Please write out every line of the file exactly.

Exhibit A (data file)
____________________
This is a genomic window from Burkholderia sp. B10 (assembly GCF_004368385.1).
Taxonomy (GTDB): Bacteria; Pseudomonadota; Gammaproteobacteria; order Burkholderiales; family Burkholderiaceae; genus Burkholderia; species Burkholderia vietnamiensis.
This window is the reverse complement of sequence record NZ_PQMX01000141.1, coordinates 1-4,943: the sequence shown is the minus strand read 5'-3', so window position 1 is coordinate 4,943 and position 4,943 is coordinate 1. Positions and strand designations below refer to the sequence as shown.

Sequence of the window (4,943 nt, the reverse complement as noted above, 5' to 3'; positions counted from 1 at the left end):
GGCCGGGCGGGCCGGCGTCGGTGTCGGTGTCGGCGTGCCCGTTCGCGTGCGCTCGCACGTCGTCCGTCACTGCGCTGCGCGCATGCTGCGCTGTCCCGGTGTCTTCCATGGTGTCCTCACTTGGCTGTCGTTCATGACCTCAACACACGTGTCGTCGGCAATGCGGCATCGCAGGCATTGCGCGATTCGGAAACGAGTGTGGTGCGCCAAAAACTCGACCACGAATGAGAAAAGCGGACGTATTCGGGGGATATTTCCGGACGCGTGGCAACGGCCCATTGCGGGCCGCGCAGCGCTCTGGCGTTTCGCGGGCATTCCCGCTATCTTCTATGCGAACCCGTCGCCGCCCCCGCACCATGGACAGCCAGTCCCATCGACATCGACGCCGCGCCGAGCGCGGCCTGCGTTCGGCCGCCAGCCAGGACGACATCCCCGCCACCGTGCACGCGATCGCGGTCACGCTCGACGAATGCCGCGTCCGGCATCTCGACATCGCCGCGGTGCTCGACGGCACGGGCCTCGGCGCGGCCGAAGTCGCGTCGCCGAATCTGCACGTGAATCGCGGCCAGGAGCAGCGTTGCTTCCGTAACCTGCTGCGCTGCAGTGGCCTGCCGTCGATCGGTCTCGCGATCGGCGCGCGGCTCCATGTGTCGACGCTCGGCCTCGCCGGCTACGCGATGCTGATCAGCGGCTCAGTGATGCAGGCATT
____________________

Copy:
This is a genomic window from Burkholderia sp. B10 (assembly GCF_004368385.1).
Taxonomy (GTDB): Bacteria; Pseudomonadota; Gammaproteobacteria; order Burkholderiales; family Burkholderiaceae; genus Burkholderia; species Burkholderia vietnamiensis.
This window is the reverse complement of sequence record NZ_PQMX01000141.1, coordinates 1-4,943: the sequence shown is the minus strand read 5'-3', so window position 1 is coordinate 4,943 and position 4,943 is coordinate 1. Positions and strand designations below refer to the sequence as shown.

Sequence of the window (4,943 nt, the reverse complement as noted above, 5' to 3'; positions counted from 1 at the left end):
GGCCGGGCGGGCCGGCGTCGGTGTCGGTGTCGGCGTGCCCGTTCGCGTGCGCTCGCACGTCGTCCGTCACTGCGCTGCGCGCATGCTGCGCTGTCCCGGTGTCTTCCATGGTGTCCTCACTTGGCTGTCGTTCATGACCTCAACACACGTGTCGTCGGCAATGCGGCATCGCAGGCATTGCGCGATTCGGAAACGAGTGTGGTGCGCCAAAAACTCGACCACGAATGAGAAAAGCGGACGTATTCGGGGGATATTTCCGGACGCGTGGCAACGGCCCATTGCGGGCCGCGCAGCGCTCTGGCGTTTCGCGGGCATTCCCGCTATCTTCTATGCGAACCCGTCGCCGCCCCCGCACCATGGACAGCCAGTCCCATCGACATCGACGCCGCGCCGAGCGCGGCCTGCGTTCGGCCGCCAGCCAGGACGACATCCCCGCCACCGTGCACGCGATCGCGGTCACGCTCGACGAATGCCGCGTCCGGCATCTCGACATCGCCGCGGTGCTCGACGGCACGGGCCTCGGCGCGGCCGAAGTCGCGTCGCCGAATCTGCACGTGAATCGCGGCCAGGAGCAGCGTTGCTTCCGTAACCTGCTGCGCTGCAGTGGCCTGCCGTCGATCGGTCTCGCGATCGGCGCGCGGCTCCATGTGTCGACGCTCGGCCTCGCCGGCTACGCGATGCTGATCAGCGGCTCAGTGATGCAGGCATT